129 – The HALT Method

In this podcast episode, I will discuss the HALT Method and share my thoughts on the koan shared in the last episode: “What is your original face before you were born?”. I will also leave you with this new koan to explore: “One day Chao-chou fell down in the snow, and called out, “Help me up! Help me up!” A monk came and lay down beside him. Chao-chou got up and went away.”

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Transcript:

Hello and welcome to another episode of the Secular Buddhism Podcast. This is episode number 129. I am your host, Noah Rasheta, and today I’m going to talk about the HALT Method. Keep in mind you don’t need to use what you learned from Buddhism to be a Buddhist. You can use what you learn to be a better whatever you already are.

Before jumping into the koan and the topic I have for this podcast episode, I wanted to clarify something based on an email I received. And I want to say thank you to Garrett for emailing me asking for a better clarification around this idea of becoming a better whatever we already are. And specifically, there was this communication about is it a contradiction with what we’re practicing in Buddhism when we talk about wanting to be a better whatever we already are as a form of craving, because we’re also saying that the moment we want life to be other than how it is, suffering arises. So how do those two ideas work together? Because wanting to be, other than how I am, is already the problem that that creates suffering. So how does this idea of becoming a better whatever we already are?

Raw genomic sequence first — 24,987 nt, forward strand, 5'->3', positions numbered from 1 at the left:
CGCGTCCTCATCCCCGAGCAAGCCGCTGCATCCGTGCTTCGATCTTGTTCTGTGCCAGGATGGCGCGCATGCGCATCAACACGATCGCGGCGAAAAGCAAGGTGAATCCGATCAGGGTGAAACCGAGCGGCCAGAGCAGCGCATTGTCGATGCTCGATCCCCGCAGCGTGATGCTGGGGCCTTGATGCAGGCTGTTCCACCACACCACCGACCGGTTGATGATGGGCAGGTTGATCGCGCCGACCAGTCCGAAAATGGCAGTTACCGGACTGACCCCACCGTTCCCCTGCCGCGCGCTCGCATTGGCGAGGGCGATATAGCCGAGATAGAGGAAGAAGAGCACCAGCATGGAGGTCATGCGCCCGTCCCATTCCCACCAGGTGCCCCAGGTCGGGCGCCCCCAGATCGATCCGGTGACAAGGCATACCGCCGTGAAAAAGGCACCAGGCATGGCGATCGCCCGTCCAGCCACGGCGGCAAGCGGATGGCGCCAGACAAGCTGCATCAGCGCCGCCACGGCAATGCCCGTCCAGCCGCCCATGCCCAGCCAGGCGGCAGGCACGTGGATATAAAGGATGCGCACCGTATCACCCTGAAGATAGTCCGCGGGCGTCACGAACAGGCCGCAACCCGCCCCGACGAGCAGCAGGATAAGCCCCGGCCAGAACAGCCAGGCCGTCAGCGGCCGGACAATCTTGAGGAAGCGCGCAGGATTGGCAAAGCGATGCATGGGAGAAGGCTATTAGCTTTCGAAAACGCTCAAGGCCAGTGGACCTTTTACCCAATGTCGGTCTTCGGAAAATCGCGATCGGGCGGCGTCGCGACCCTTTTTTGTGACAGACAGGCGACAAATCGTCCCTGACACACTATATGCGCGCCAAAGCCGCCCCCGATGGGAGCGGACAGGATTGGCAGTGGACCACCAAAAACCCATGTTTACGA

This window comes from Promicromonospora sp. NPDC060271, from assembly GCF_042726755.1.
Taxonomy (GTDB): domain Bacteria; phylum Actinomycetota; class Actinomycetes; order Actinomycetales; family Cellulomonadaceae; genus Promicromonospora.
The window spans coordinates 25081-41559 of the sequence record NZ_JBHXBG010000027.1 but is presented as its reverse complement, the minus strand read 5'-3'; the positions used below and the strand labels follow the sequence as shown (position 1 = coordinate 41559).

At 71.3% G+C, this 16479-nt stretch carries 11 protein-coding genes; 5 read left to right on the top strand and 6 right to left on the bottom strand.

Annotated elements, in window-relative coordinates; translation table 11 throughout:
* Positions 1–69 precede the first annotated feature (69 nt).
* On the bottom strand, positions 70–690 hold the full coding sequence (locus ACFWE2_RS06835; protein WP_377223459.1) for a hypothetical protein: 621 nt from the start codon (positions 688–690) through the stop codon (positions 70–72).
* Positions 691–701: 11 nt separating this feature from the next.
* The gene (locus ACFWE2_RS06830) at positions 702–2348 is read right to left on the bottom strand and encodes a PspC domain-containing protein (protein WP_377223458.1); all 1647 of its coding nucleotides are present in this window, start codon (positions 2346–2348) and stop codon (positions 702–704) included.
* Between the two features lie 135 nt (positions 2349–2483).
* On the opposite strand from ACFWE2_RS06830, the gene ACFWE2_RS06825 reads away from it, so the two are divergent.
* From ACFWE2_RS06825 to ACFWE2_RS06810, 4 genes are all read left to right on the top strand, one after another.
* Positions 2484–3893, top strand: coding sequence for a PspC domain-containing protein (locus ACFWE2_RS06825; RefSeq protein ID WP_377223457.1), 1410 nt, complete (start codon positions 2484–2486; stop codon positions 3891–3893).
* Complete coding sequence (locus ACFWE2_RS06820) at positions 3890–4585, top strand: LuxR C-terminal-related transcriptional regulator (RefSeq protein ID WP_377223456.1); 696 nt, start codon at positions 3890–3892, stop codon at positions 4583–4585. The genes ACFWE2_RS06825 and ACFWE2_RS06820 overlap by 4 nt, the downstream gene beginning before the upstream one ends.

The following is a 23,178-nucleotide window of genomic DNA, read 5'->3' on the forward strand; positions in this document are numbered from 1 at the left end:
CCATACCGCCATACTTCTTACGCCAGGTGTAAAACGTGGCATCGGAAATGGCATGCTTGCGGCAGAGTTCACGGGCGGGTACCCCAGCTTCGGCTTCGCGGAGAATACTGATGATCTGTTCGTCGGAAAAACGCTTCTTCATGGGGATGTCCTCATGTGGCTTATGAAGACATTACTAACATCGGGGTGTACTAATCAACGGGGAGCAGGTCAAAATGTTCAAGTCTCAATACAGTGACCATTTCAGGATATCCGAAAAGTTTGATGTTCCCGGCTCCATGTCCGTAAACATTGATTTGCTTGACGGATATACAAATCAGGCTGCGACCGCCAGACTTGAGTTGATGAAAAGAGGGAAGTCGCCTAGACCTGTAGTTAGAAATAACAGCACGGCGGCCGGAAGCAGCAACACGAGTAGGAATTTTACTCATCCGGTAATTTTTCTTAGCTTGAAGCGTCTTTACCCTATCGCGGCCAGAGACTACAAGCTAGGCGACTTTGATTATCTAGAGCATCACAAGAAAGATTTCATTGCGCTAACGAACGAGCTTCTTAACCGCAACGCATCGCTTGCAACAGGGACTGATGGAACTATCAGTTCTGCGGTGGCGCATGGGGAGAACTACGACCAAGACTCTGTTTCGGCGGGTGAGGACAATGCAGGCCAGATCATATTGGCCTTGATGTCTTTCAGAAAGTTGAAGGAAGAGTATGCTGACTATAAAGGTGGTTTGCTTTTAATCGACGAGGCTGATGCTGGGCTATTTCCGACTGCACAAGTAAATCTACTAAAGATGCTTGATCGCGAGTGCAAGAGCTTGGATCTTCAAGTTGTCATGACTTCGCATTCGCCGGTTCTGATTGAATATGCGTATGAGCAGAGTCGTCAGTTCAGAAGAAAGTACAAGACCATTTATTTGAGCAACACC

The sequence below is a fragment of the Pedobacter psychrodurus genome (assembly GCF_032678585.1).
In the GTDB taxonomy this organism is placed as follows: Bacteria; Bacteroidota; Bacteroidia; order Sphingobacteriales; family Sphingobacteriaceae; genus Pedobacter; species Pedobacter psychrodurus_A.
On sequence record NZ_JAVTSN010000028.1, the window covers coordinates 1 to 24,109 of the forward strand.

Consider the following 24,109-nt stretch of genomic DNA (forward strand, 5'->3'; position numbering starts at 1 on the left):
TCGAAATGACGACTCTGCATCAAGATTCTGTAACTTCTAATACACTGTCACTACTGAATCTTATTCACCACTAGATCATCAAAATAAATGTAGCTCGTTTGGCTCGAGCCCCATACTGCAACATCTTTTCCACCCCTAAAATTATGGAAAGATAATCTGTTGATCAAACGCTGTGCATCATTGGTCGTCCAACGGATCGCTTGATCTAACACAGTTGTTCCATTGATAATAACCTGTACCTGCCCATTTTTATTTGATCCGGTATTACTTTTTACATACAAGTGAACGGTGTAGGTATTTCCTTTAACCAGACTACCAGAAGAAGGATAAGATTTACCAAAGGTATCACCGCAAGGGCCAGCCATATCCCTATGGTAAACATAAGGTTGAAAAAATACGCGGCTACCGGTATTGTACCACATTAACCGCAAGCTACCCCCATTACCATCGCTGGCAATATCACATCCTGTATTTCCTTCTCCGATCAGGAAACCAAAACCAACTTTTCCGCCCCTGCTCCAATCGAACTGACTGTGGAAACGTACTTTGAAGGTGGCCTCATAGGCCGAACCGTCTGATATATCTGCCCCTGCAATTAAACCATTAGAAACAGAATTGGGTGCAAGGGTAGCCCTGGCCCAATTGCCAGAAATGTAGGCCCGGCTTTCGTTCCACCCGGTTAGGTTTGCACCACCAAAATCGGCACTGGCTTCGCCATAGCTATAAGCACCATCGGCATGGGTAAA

So I wanted to clarify this just a little bit. For me, when I use this quote, the concept of being a better whatever I already am, and you have to remember in the Buddhist concept or way of thinking, we’re already eliminating the duality of good and bad, right and wrong. So I think it’s more appropriate to say, to become a more skillful whatever you already are, rather than a better.

Because when we say better, it does make you think good, better, best, right? Or better in terms of good and bad. So, yeah, I don’t know, I might change the quote up, but the idea that the quote conveys is that we can become more skillful at whatever it is we already are. And to me, that gets to the heart of what all these practices really do for me as an individual. I’m not trying to be other than how I am. In other words, I’m this kind of a dad and I want to be that kind of a dad. I don’t view it that way. I view it as am I being as skillful as I can be as a person, as a dad, as a husband, as a son, and in all the different roles that I play in my life.